Happy day after Thanksgiving, folks!  While you’re groaning on the couch in a tryptophan coma*, how’s about a little palate cleanser? I loved this ice cream book published by the Bi-Rite Creamery this past summer.  (My Boston Globe review has more information about this book, in case you’re interested.)
[*OK, turkey has no more tryptophan than other poultry, and the coma is probably caused by the carbs rather than the turkey. But it’s still fun to say “tryptophan coma”.]

The book:  Sweet Cream & Sugar Cones, by Kris Hoogerhyde, Anne Walker, and Dabney Gough (10 Speed Press, $24.95)

The recipe:  Buttermilk Ice Cream

Why I tried it: Buttermilk is one of those magic ingredients – like Worcestershire sauce or dua belibis – that makes everything better.  It makes biscuits better.  It makes marinades better. It makes cold soups better.  It makes fried chicken better.  Why shouldn’t it make ice cream better, too?

Why I loved it:  Two reasons – taste and texture.  First of all, that tart, fresh, farm-scrubbed dairy taste came through. It was like eating crème fraîche straight out of the tub with a spoon, except sweet and more assertive, and  (it’s just ice cream after all) not perverse.  As for the texture, it’s not just the normal  smooth, rich effect you get from using Bi-Rite’s generous formula of 5 yolks per scant quart. This is ultra-premium, private-jet-class velvet–caused by the protein-disassembling acids of buttermilk.  Even when it’s totally “frozen,” a scoop still passes easily through.  It lingers in a soft cool mass on your tongue for a moment, and then it’s gone.

And if it happens to be August? and you happen to have some fresh blueberries around? then you’re in for a food memory that will last a lifetime.

Estimated preparation time: 40 minutes + 4 hours in the freezer.

Buttermilk Ice Cream
I learned a great way to cool down ice cream from Jeni’s Splendid Ice Creams at Home, and I now use it every time I make ice cream: Fill a deep vessel (> 2 qts.) with ice water.  Carefully tip your warm ice cream custard base into a sturdy freezer-grade Ziploc bag, and place the bag in the ice water (with the opening kept well clear above the water level).  Stir occasionally and gently, over the course of 10 minutes until the base is cool.  Much, much faster than the bowl-within-a-bowl technique.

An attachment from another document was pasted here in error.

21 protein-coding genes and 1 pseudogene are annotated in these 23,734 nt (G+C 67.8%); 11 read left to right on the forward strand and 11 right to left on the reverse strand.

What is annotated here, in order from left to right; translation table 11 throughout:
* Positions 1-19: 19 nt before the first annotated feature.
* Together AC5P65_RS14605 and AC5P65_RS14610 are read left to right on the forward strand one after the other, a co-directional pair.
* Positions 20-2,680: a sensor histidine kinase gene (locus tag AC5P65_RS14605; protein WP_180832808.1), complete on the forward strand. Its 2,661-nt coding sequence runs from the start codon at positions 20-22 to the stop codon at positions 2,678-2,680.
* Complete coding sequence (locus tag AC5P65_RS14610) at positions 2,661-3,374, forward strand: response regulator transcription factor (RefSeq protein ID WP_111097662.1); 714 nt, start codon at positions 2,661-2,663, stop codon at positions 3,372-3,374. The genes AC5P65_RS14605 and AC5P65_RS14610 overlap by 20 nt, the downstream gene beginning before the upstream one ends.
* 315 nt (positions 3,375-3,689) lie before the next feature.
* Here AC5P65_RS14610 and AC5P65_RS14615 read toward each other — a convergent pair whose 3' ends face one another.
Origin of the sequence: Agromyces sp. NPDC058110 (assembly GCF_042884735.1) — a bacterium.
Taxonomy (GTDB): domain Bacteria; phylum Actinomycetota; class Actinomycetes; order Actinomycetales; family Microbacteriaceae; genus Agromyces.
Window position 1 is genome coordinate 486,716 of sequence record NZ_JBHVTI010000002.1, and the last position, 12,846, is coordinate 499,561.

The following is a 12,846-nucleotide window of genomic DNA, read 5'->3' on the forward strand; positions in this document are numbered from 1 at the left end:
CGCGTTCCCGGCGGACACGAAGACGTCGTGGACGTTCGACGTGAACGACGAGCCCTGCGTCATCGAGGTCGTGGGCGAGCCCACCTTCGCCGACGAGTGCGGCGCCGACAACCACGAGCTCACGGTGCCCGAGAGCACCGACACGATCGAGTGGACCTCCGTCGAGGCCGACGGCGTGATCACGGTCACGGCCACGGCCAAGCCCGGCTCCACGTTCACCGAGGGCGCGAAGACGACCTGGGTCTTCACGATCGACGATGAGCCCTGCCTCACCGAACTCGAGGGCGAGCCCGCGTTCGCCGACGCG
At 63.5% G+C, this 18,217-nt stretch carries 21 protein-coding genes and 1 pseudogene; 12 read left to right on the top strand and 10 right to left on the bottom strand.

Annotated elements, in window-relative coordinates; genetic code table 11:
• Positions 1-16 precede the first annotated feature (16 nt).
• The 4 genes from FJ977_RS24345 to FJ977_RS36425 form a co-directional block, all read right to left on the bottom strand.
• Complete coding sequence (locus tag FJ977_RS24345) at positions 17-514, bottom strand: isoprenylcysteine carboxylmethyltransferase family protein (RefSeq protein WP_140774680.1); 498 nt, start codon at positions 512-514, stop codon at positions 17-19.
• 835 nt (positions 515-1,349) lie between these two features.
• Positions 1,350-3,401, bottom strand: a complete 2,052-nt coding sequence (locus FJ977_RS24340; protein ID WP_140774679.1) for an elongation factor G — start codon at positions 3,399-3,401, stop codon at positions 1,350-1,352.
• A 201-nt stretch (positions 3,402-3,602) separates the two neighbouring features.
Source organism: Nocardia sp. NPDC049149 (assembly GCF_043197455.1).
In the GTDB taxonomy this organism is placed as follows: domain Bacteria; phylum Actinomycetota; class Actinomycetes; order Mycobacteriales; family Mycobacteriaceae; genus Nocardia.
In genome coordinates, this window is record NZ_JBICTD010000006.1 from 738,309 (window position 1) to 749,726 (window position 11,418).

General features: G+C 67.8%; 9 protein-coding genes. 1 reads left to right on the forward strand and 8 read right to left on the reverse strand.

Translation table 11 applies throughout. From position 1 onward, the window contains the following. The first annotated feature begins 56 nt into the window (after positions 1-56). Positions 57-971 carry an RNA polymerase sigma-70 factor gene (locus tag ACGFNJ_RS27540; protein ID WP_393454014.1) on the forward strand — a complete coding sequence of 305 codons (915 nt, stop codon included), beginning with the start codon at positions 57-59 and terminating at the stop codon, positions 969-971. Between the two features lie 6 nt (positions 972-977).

5 large egg yolks
3/4 cup sugar
1 1/2 cups heavy cream
1/2 cup 1% or 2% milk
1 cup buttermilk
1 teaspoon pure vanilla extract

1. Make the base: In a medium heatproof bowl, whisk the yolks to just break them up, then whisk in half of the sugar (6 tablespoons). Set aside.

2. In a heavy stainless steel pan, stir together the cream, milk, and the remaining sugar (6 tablespoons) and put the pan over medium-high heat. When the mixture approaches a bare simmer, reduce the heat to medium.

3. Carefully scoop out about 1/2 cup of the hot cream mixture and, whisking the eggs constantly, add the cream to the bowl with the egg yolks. Repeat, adding another 1/2 cup of the hot cream to the bowl with the yolks. Returning to the pan of cream on the stove, use a heatproof spatula to stir the cream as you slowly pour the egg and cream mixture back into the pan.

4. Continue to cook the mixture carefully over medium heat, stirring constantly, until the mixture is thickened, coats the back of a spatula, and leaves a clear mark when you run your finger across it, 1 to 2 minutes longer.

5. Strain the base through a fine-mesh strainer and into a clean container. Set the bowl into an ice bath, wash your spatula, and use it to stir the base occasionally until it is cool. Then cover with plastic wrap and refrigerate the base for at least 2 hours or overnight. (In this recipe, it’s particularly important that the base is cold before proceeding to the next step; otherwise the buttermilk will cause the mixture to “break” and lose its emulsion.)

6. Freeze the ice cream: Add the buttermilk and vanilla to the cold base and whisk to blend.

7. Freeze in your ice cream machine according to the manufacturer’s instructions. While the ice cream is churning, put the container you’ll use to store the ice cream into the freezer. Enjoy right away or, for a firmer ice cream, freeze for at least 4 hours.

Reprinted with permission from Sweet Cream and Sugar Cones © 2012 by Kris Hoogerhyde, Anne Walker, and Dabney Gough, 10 Speed Press.